Higher-Efficiency Engine with Ultra - Low Emissions for Ships

The research objectives in HERCULES-B project focused on the drastic reduction of CO2 emissions from maritime transport, considering the existing and foreseen composition of the world fleet and fuel infrastructure.

The principal aim in HERCULES-B was: 
 to reduce fuel consumption of marine diesel engines by 10%, 
 to improve efficiency of marine diesel propulsion systems to a level of more than 60%, 
 to reduce CO2 emissions substantially. 

An additional concurrent aim was towards ultra low exhaust emissions (70% Reduction of NOx, 50% Reduction of Particulates) from marine engines by the year 2020. Today diesel propulsion systems power 99% of the world fleet. HERCULES-B targeted the development of engines with extreme operational pressure and temperature parameters, considering the thermo-fluid-dynamic and structural design issues, including friction and wear as well as combustion, air charging, electronics and control, so as to achieve the efficiency / CO2 target.

To achieve the emissions target, combustion and advanced aftertreatment methods would be concurrently developed. To improve the whole powertrain, the interaction of engine with the ship, as well as the use of combined cycles in overall system optimization, would be considered.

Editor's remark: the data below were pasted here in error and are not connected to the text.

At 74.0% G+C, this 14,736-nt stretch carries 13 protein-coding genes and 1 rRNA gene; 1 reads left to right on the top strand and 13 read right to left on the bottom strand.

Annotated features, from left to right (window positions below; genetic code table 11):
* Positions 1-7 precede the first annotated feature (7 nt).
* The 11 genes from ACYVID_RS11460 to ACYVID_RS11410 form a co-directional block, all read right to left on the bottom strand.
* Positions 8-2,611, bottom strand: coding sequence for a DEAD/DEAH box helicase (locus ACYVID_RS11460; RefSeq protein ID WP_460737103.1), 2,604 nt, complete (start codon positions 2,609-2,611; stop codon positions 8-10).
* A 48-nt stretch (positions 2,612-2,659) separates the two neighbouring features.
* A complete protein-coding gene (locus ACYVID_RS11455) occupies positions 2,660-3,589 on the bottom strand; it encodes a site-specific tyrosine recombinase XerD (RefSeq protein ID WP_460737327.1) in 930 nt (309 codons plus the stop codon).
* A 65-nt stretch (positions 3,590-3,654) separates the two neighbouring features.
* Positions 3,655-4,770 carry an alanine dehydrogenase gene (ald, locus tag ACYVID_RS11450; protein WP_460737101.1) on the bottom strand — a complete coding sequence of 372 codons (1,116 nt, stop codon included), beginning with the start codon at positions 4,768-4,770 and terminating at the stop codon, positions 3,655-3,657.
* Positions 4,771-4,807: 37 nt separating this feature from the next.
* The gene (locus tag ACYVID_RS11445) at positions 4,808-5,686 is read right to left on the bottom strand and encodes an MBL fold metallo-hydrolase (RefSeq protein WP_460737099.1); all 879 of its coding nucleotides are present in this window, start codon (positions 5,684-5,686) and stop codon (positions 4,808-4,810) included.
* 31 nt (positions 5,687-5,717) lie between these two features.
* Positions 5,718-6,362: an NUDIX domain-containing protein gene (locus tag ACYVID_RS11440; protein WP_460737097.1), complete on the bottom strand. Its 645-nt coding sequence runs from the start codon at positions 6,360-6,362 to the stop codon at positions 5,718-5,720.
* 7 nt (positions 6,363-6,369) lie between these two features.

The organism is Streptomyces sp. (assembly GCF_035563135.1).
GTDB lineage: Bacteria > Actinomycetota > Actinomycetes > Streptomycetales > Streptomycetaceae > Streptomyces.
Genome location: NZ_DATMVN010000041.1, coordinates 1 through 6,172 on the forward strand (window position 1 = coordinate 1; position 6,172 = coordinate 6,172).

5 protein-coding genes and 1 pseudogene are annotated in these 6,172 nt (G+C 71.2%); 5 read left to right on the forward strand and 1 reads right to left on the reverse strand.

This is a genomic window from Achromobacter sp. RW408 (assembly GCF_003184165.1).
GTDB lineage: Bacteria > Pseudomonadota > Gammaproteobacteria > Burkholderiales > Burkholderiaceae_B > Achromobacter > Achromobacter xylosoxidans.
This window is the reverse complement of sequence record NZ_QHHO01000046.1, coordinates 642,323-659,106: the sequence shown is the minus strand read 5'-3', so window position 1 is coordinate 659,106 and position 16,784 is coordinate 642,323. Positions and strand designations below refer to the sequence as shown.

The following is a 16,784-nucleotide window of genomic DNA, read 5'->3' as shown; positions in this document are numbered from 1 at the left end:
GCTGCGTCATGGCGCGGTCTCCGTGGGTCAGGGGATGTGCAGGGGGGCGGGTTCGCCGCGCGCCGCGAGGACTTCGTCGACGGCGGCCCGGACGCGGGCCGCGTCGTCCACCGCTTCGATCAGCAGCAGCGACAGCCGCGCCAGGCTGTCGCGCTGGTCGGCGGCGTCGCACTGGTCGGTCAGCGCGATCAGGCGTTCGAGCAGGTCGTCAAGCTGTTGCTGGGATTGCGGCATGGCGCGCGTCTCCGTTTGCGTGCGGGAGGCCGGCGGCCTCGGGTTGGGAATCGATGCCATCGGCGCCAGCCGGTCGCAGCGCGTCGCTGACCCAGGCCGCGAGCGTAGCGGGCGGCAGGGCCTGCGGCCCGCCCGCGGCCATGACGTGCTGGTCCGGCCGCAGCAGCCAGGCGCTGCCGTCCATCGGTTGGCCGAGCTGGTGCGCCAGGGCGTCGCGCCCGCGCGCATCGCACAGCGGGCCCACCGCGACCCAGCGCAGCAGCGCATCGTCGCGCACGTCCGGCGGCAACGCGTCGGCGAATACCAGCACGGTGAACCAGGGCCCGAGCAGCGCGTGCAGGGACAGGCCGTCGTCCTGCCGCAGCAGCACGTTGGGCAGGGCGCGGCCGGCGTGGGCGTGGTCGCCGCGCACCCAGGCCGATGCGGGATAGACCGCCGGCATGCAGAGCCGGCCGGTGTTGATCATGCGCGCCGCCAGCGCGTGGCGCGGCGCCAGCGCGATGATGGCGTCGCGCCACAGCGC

Some of the areas where innovations were considered in the HERCULES-B Project are:
 Power cylinder technology for "extreme" mechanical and thermal load in marine engines
 In-cylinder measurement, observation, visualization methods for large engines
 "New" combustion concepts
"Intelligent" variable geometry, multistage, power assisted turbochargers
 "Hot"-operating engine with combined steam cycle
 Exhaust gas recirculation, scrubbing and aftertreatment methods in heavy-fuel engines
 New sensors and emission measurement methods for large engines
 "Low-friction", low wear, piston ring and guide shoe materials for engines.
  "Adaptive" control of marine engines.

For more information: 

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